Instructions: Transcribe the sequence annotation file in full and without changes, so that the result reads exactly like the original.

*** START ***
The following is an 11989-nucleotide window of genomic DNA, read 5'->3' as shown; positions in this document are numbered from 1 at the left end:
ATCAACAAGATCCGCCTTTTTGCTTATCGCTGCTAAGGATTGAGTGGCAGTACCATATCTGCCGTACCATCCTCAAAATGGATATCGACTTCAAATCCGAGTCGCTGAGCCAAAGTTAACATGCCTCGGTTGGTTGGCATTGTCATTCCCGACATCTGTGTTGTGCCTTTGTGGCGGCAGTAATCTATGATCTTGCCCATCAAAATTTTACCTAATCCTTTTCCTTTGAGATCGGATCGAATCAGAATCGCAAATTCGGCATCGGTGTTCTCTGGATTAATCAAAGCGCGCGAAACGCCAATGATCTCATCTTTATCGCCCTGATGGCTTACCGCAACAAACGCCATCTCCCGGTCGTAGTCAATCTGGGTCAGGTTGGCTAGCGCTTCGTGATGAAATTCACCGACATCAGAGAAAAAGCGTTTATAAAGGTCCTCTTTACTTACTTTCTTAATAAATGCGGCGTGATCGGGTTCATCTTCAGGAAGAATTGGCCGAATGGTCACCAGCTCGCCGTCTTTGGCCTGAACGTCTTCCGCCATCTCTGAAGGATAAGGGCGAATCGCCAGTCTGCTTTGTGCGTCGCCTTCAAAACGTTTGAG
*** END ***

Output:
The following is an 11989-nucleotide window of genomic DNA, read 5'->3' as shown; positions in this document are numbered from 1 at the left end:
ATCAACAAGATCCGCCTTTTTGCTTATCGCTGCTAAGGATTGAGTGGCAGTACCATATCTGCCGTACCATCCTCAAAATGGATATCGACTTCAAATCCGAGTCGCTGAGCCAAAGTTAACATGCCTCGGTTGGTTGGCATTGTCATTCCCGACATCTGTGTTGTGCCTTTGTGGCGGCAGTAATCTATGATCTTGCCCATCAAAATTTTACCTAATCCTTTTCCTTTGAGATCGGATCGAATCAGAATCGCAAATTCGGCATCGGTGTTCTCTGGATTAATCAAAGCGCGCGAAACGCCAATGATCTCATCTTTATCGCCCTGATGGCTTACCGCAACAAACGCCATCTCCCGGTCGTAGTCAATCTGGGTCAGGTTGGCTAGCGCTTCGTGATGAAATTCACCGACATCAGAGAAAAAGCGTTTATAAAGGTCCTCTTTACTTACTTTCTTAATAAATGCGGCGTGATCGGGTTCATCTTCAGGAAGAATTGGCCGAATGGTCACCAGCTCGCCGTCTTTGGCCTGAACGTCTTCCGCCATCTCTGAAGGATAAGGGCGAATCGCCAGTCTGCTTTGTGCGTCGCCTTCAAAACGTTTGAG